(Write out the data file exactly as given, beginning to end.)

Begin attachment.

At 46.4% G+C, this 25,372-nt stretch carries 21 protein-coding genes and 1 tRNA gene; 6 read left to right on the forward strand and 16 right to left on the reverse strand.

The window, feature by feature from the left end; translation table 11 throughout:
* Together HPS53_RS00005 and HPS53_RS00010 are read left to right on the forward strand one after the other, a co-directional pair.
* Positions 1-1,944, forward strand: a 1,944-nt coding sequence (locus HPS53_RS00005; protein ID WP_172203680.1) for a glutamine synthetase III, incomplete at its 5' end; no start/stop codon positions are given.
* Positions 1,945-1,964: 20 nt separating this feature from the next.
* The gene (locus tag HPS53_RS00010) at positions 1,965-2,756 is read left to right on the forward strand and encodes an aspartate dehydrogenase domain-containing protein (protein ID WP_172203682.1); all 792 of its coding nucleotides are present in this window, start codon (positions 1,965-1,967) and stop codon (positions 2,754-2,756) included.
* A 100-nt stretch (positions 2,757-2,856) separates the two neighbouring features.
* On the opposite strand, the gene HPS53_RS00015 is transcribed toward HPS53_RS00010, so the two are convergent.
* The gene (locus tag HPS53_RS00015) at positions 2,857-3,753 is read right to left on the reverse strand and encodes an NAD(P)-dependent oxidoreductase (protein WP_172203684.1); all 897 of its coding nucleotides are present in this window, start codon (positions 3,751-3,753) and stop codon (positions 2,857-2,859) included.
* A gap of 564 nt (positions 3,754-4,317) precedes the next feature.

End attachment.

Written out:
At 46.4% G+C, this 25,372-nt stretch carries 21 protein-coding genes and 1 tRNA gene; 6 read left to right on the forward strand and 16 right to left on the reverse strand.

The window, feature by feature from the left end; translation table 11 throughout:
* Together HPS53_RS00005 and HPS53_RS00010 are read left to right on the forward strand one after the other, a co-directional pair.
* Positions 1-1,944, forward strand: a 1,944-nt coding sequence (locus HPS53_RS00005; protein ID WP_172203680.1) for a glutamine synthetase III, incomplete at its 5' end; no start/stop codon positions are given.
* Positions 1,945-1,964: 20 nt separating this feature from the next.
* The gene (locus tag HPS53_RS00010) at positions 1,965-2,756 is read left to right on the forward strand and encodes an aspartate dehydrogenase domain-containing protein (protein ID WP_172203682.1); all 792 of its coding nucleotides are present in this window, start codon (positions 1,965-1,967) and stop codon (positions 2,754-2,756) included.
* A 100-nt stretch (positions 2,757-2,856) separates the two neighbouring features.
* On the opposite strand, the gene HPS53_RS00015 is transcribed toward HPS53_RS00010, so the two are convergent.
* The gene (locus tag HPS53_RS00015) at positions 2,857-3,753 is read right to left on the reverse strand and encodes an NAD(P)-dependent oxidoreductase (protein WP_172203684.1); all 897 of its coding nucleotides are present in this window, start codon (positions 3,751-3,753) and stop codon (positions 2,857-2,859) included.
* A gap of 564 nt (positions 3,754-4,317) precedes the next feature.